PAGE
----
December 20, 2017

GENRE | Margot Robbie Skates Hard – 'I, Tonya'

"I don't have a wholesome American family."
Margot Robbie Craig Gillespie | I, Tonya

Australian actress Margot Robbie (also a producer) stars as the infamous American figure skating icon Tonya Harding in a surreal biopic portrait—think The Big Short meets Goodfellas with ice skating—of the disgraced (but possibly misunderstood) celebrity figure. I, Tonya starts off as a sympathetic yet scathing tragicomedy, mixing melodrama and docudrama, of growing up dirt poor in small-town America while dreaming of using talent and hard work to escape a life of poverty and domestic abuse.

Journeyman director Craig Gillespie is an inspired choice to relay the "irony-free, wildly contradictory, totally true" story of Harding's unbelievable life. Based on wildly conflicting, unreliable first-hand accounts from Harding herself and her abusive ex-husband Jeff Gillooly, it mostly works as a contemporary pop biography teasing the birth of 24-hour news cycle and reality television culture.

While Robbie looks nothing like Harding and has an inherent glamorous charm to her, through elaborate hairpieces, tons of makeup, and '90s costuming, she transforms herself into playing Harding from age fifteen into her forties seemingly effortlessly. She's never been better and shines through mixing her own dynamic screen presence with Harding's skilled inherent (sometimes villainous) charm. Child actress Mckenna Grace is ably spunky playing Harding as a kid.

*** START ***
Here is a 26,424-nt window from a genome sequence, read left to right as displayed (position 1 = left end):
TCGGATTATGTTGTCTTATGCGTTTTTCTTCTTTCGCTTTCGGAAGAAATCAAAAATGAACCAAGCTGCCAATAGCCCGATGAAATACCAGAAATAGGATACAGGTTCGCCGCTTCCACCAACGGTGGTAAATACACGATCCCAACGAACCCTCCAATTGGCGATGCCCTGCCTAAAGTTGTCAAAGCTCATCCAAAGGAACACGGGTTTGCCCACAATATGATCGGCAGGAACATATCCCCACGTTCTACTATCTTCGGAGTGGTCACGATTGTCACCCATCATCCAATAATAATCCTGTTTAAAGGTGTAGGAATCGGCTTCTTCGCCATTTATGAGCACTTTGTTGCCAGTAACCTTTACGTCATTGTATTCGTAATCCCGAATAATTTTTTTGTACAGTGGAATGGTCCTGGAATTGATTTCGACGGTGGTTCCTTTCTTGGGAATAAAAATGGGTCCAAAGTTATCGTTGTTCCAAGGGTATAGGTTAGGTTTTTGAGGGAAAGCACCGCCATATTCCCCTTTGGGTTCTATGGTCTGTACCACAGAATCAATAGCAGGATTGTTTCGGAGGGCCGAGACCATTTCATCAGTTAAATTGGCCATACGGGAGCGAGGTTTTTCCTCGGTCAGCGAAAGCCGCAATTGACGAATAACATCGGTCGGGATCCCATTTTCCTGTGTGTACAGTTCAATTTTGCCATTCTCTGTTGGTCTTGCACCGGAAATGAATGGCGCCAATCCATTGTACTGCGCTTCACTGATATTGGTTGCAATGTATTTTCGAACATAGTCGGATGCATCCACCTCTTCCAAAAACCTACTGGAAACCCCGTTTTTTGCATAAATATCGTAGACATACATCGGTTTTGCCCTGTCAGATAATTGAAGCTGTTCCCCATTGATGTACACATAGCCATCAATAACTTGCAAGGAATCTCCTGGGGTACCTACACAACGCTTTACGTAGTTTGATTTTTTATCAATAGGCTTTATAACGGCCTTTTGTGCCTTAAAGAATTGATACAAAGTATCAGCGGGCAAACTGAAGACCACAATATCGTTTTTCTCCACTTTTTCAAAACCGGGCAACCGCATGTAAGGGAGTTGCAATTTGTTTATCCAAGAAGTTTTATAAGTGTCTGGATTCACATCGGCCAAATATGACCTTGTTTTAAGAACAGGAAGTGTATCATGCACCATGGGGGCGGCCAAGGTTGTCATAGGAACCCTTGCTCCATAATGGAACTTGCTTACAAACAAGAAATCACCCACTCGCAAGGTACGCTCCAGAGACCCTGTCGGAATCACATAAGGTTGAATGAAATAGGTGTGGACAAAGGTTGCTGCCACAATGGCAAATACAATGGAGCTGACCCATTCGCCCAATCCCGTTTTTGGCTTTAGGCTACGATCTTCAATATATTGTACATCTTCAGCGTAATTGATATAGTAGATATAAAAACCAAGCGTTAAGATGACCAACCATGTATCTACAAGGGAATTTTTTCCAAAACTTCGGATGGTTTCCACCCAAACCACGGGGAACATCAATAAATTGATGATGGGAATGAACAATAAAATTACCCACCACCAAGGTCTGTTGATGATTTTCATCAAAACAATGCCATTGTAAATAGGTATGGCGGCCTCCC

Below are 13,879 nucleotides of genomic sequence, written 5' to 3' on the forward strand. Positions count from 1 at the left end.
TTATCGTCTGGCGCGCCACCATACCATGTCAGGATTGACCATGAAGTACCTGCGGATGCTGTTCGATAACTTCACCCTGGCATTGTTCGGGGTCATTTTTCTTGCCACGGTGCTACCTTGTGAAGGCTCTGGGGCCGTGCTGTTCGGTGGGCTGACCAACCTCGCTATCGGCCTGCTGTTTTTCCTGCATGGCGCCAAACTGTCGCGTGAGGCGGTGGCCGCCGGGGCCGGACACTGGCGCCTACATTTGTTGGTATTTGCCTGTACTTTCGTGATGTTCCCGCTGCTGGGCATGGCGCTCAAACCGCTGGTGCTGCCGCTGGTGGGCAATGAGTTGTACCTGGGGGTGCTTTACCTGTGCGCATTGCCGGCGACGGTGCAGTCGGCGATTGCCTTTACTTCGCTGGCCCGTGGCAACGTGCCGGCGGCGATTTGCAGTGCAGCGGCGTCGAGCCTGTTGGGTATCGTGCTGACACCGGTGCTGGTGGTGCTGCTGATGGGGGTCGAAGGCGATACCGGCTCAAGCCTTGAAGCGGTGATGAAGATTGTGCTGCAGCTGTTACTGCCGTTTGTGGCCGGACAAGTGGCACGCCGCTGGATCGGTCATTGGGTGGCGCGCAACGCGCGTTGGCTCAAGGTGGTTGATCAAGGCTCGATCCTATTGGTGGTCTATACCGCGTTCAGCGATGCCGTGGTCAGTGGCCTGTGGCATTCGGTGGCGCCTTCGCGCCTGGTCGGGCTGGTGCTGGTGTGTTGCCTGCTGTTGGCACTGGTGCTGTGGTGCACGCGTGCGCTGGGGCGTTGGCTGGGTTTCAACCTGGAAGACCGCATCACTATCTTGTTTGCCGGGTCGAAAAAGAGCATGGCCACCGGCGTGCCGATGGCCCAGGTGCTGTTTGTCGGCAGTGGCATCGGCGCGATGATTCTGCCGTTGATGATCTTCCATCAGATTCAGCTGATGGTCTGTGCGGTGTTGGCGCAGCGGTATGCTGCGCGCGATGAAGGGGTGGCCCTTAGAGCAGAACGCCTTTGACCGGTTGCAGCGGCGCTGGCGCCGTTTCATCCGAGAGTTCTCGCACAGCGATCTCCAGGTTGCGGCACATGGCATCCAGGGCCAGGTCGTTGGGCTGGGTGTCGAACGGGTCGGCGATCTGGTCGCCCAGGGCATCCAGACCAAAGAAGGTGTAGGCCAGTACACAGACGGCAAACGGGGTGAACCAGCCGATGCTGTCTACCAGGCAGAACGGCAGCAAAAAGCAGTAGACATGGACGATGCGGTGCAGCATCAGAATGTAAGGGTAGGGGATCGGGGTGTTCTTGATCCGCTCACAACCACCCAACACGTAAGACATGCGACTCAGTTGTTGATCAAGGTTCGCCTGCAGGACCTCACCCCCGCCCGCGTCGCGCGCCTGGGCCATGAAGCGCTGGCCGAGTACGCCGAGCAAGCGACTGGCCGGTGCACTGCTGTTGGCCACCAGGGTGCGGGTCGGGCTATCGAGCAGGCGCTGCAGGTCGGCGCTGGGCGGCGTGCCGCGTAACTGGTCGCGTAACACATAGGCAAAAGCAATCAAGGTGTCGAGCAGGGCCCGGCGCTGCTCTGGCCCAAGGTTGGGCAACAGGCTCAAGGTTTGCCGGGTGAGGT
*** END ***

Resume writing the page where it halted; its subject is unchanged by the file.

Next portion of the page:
The story is essentially a brisk three-hander alternating between Sebastian Stan's heavily moustached and bumbling Gillooly, Harding, and Harding's foul-mouthed mother LaVona played boisterously by Allison Janney. Janney's LaVonna is more than a bitter caricature. She's full of liveliness as a cruel old woman who only knows how to achieve anything one way and on her terms.

Margot Robbie Sebastian Stan Craig Gillespie | I, Tonya

Truly, Paul Walter Hauser as the fat and dumb-witted bodyguard (or "terrorism expert") Shawn Eckhardt is the true superstar of the film. His dryly ridiculous performance only highlights the sheer amount of stupidity of all those involved in the barely-there scheme to injure Harding's natural Olympic rival Nancy Kerrigan (Caitlin Carver)—who has one single line of dialogue, infamously "Why, why, why?". His chemistry alongside Stan's earnest portrayal as troubled small-town buddies is just so lively.

How Gillespie and screenwriter Steven Rogers dramatize the bungled attack on Kerrigan (referred to as "the incident") is chilling in its absurd stupidity. Neither Harding nor Gillooly are treated as either misunderstood victims nor out-and-out villains but merely flawed individuals not long for the scrutiny of the limelight.

In the film, Harding is portrayed as seemingly trained to take abuse all her life. Ice skating was her only shining hope of achieving anything. Others saw this to their advantage and her talent was simply not enough to overcome as the only saving grace was eventually ripped away. It's truly a tragic story that almost moves past its wild shifts in tones as a result of the sheer talent of its acting, writing, and direction.

I, Tonya is a fun and timely portrait of class and celebrity culture. It never decides exactly how comic or dramatic it wants to be while referencing its unreliable narrators and breaking the fourth wall. Robbie is sensational and Gillespie's direction is so energetic. Despite its highs, it doesn't quite stick the landing in transforming tragedy into comedy. However, it's likely not nearly as messy as Harding's real-life was/is and is a fitting and compassionate dramatization of its peaks.

I, Tonya opens in Vancouver on January 5th.

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